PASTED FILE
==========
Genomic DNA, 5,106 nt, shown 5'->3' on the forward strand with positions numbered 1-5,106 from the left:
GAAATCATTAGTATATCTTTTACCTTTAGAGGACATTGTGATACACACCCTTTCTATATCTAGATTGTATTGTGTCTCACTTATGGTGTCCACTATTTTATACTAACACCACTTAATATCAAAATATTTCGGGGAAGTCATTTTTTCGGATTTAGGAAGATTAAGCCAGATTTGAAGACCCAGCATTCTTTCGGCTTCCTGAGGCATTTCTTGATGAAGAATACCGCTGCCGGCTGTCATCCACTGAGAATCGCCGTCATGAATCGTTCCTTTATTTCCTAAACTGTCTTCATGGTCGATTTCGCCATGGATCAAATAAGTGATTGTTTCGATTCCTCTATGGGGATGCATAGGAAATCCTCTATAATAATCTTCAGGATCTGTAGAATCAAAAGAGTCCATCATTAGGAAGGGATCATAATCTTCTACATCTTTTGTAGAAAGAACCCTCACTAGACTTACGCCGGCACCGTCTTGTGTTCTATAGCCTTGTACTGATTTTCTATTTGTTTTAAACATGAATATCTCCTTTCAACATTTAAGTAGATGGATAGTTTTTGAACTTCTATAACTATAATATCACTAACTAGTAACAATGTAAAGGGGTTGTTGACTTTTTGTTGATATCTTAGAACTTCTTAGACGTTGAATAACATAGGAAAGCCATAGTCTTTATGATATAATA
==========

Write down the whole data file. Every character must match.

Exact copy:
Genomic DNA, 5,106 nt, shown 5'->3' on the forward strand with positions numbered 1-5,106 from the left:
GAAATCATTAGTATATCTTTTACCTTTAGAGGACATTGTGATACACACCCTTTCTATATCTAGATTGTATTGTGTCTCACTTATGGTGTCCACTATTTTATACTAACACCACTTAATATCAAAATATTTCGGGGAAGTCATTTTTTCGGATTTAGGAAGATTAAGCCAGATTTGAAGACCCAGCATTCTTTCGGCTTCCTGAGGCATTTCTTGATGAAGAATACCGCTGCCGGCTGTCATCCACTGAGAATCGCCGTCATGAATCGTTCCTTTATTTCCTAAACTGTCTTCATGGTCGATTTCGCCATGGATCAAATAAGTGATTGTTTCGATTCCTCTATGGGGATGCATAGGAAATCCTCTATAATAATCTTCAGGATCTGTAGAATCAAAAGAGTCCATCATTAGGAAGGGATCATAATCTTCTACATCTTTTGTAGAAAGAACCCTCACTAGACTTACGCCGGCACCGTCTTGTGTTCTATAGCCTTGTACTGATTTTCTATTTGTTTTAAACATGAATATCTCCTTTCAACATTTAAGTAGATGGATAGTTTTTGAACTTCTATAACTATAATATCACTAACTAGTAACAATGTAAAGGGGTTGTTGACTTTTTGTTGATATCTTAGAACTTCTTAGACGTTGAATAACATAGGAAAGCCATAGTCTTTATGATATAATA